Energy gels, those small pockets of power, have become a staple in the triathlete’s larder. Where once their viscosity reached such extreme levels that it was like squeezing out the remnants of toothpaste and proved equally hard to swallow, nowadays the majority of gels have struck a palatable balance between fluid and solid. That makes them ideal for the run where water might not be to hand, though, as you’ll see, many still benefit from a water chaser.
What's in an energy gel?
Guide to using energy gels
Is fructose in energy gels and sports drinks bad for you?
How does endurance sport affect your digestive system?
When should you take energy gels?
Energy gels have become a staple in the triathlete’s larder, their culinary convenience meaning you can bike and run to your heart’s content loaded. But when exactly should you use these speed-and-stamina sachets?
It’s a broadly sweeping brush but they’re not really needed unless you’re exercising for over 90mins. That’s based on your glycogen stores being at capacity through a healthy, energising daily nutrition plan, which highlights that supplements like these aren’t maximised unless you’re fuelling proficiently as the norm, not on occasions. That means good-quality carbs, muscle-repairing and rebuilding protein, good fats, and vitamins and minerals.
How many gels should you consume on longer sessions or racing? The ideal is an individualised prescription or, more likely, through trial and error in training. Start with around 50g of carbs an hour (about two gels) and slowly consume more if you can stomach it over time. More calories delays fatigue resulting in a PB. Time for the test…
SiS has cranked up its fuelling portfolio with the acquistion of PhD Nutrition, but at its heart remains the gel range, which accounts for 38% of sales. And we appreciate why as the Go Gel is the original isotonic offering that we’ve fawned over for years. Its high water content shifted an industry churning out toothpaste-thick gels to far more palatable alternatives, elevating enjoyment and reducing stomach issues. Like times gone by, the Go Gel continues to deliver 22g of carbs per 60ml serving from maltodextrin. That might seem archaic but many triathletes cope better with single sugar sources than multi-transporters that feature added fructose. It’s all good. Or it would be, but the fruit salad taste is a touch synthetic. Fruit salad is arguably an unnatural composition anyway, so we’d recommend their berry or lemon and mint flavours instead.
Verdict: A timeless composition but there are more palatable SIS flavours out there, 83%
Buy from www.wiggle.co.uk
MAURTEN GEL 100 CAF 100
Maurten’s USP is down to hydrogel, made from alginate and pectin. The theory is that hydrogel shields the energy composition from the acidic environment of your stomach, which results in smoother transport of carbs to the intestine where the carbs are absorbed and assimilated into the bloodstream and off to working muscles. Not only does this reduce gastro distress, say Maurten, but it ups the amount of carbs you can ingest each hour. Hence, an early product they launched comprised a huge 80g of carbs. This is a much smaller sugar hit, coming in at 25g per 40g sachet. We enjoyed its neutral taste but, more uniquely, its jelly-like texture, sitting halfway between an energy block and a traditional energy gel. As for caffeine, 100mg is a strong hit to start stimulating potential ergogenic benefits. But you can’t ignore that heavy price.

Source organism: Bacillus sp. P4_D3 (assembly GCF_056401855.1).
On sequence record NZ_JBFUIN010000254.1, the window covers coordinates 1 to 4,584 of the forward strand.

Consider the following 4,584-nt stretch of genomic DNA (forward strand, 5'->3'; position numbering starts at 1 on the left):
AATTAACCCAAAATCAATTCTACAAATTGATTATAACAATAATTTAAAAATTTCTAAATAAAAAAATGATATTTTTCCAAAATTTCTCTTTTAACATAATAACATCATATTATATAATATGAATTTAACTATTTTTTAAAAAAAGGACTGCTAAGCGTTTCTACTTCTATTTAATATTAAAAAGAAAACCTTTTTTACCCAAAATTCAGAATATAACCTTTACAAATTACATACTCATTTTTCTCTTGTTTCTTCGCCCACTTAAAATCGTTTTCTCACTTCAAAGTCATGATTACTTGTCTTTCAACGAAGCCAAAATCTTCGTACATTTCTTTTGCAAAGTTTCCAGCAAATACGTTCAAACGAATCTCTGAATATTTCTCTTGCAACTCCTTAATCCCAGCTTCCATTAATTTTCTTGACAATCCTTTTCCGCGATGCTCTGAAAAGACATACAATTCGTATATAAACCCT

Verdict: a potentially ground-breaking energy gel, but at an eye-opening price 79%
Buy from www.trouva.com
One Pro Nutrition is the baby of former England cricketer Matt Prior. They entered a congested market that, for us, needs a USP beyond the marketing budget. In the case of this gel, it’s the addition of 400mg of branched-chain amino acids. BCAAs are a key activator of the protein known as mTOR, which stimulates muscle protein synthesis. That intimates its recovery potential yet many nutritionists suggest whey protein is more effective than BCAAs at preventing muscle breakdown. That’s not to say it doesn’t have its benefits, it’s just that like so much in the world of sports fuel, the evidence isn’t proven. The main function of the gel, of course, is to deliver energy with each 50g sachet containing 22g carbs from maltodextrin sources. That’s middling calorie-wise. The passionfruit/lime taste is one of the sweetest here but, all in all, it’s not bad.
Verdict: A sweet taste but worth a punt, and the BCAAs might help performance and recovery 76%
Buy from www.sigmasports.com
In the past, we’ve praised Torq’s lemon and drizzle gel as one of the tastiest we’ve ever tested. And their rhubarb and custard beautifully sidesteps what could’ve been a sickly-sweet solution. Its texture is perfect – light enough to flow smoothly, but with enough depth so that it contains 28.8g carbs in each 45g sachet. Carbs come from the trusted 2:1 maltodextrin:fructose mix, those dual sugars requiring separate intestinal transporters, meaning, in theory, you could consume three of these each hour for a 342cal hit. Its compact packaging and the fact water is only the second ingredient listed highlights its hypertonic nature, meaning this is more about energy delivery than hydration. That makes its consumable qualities more impressive as this could’ve been claggy. Also features electrolytes sodium, chloride, potassium, magnesium and calcium.
Verdict: Another impressive energy-delivering gel from Torq; and a good taste and texture too, 89%
Buy from www.tweekscycles.com
Continue reading our guide to this year's best energy gels (2/2)